Image by Dmitry Demidko

Benefits of Owning Multiple Accounts

Take a moment to gather your thoughts on what bank accounts you have open and why you own them. Money can be subjective and objective at the same time, this nature can make us vulnerable to poor management. We unconsciously tag them as money for the college, vacation, seed money for investing and so on. While this is a good start, we need to build a proper infrastructure for our money to thrive in.

Here's a list of all accounts that are available to most individuals today:


Short-term:

- Chequing

- Credit

Long-term:

- Savings

- Long-term loan

- Investment (registered and non-registered)

A chequing or credit account is where you would have most of your cash outflows. Ideally, you should have more than one to keep track of your outflows more efficiently. For ex. I primarily use my main chequing account for essential spending like rents and utilities, and I keep a separate shared account with my significant other for groceries and dine outs. For discretionary spending, I use my credit card - this allows me to have complete transparency on how much and what I spend for my 'wants'. Once you have the accounts setup this way, you will be able to link your expense items with a designated account, allowing you to track your budget in a more efficient manner.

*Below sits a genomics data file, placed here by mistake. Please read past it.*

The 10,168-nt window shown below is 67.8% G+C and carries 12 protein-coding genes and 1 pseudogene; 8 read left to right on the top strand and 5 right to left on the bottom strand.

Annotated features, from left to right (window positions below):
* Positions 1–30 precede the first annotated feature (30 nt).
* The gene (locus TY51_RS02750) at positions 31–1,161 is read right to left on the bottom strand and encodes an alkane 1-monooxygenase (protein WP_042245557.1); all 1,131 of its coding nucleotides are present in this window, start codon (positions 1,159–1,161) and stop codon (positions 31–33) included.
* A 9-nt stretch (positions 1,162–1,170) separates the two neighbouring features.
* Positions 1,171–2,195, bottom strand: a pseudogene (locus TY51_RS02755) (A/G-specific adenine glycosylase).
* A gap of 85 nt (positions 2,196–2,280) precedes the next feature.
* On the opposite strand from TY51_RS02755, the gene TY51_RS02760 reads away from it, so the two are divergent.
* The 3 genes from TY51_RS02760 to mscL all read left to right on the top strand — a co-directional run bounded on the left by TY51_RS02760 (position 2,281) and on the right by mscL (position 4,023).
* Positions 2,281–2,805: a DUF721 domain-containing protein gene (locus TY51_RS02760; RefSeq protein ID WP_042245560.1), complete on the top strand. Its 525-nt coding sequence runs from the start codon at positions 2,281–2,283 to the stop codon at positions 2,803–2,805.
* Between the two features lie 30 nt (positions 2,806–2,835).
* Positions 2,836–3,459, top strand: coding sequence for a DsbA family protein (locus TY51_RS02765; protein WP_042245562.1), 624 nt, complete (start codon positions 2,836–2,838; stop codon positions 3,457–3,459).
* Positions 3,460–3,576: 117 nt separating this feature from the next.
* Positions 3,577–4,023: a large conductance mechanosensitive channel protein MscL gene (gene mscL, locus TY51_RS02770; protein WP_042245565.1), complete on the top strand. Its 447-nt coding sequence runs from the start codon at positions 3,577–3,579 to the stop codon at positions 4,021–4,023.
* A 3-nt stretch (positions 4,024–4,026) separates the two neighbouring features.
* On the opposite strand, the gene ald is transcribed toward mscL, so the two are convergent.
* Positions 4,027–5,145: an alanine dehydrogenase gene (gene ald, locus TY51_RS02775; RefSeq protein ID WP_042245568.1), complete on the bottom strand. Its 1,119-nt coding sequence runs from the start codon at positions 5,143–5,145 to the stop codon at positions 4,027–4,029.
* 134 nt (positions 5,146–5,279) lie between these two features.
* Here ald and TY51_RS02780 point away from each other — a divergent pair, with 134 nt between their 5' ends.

When you have excess income, you should allocate these funds to your long-term accounts like savings or investments. If you have a line of credit, mortgage, or student loan account, you may want to pay them off first. Ideally, you should limit the funds allocated to a high interest savings account up to 3 months' worth of your expenses as your emergency fund. Any excess funds should be put into your investments account to make them work for you.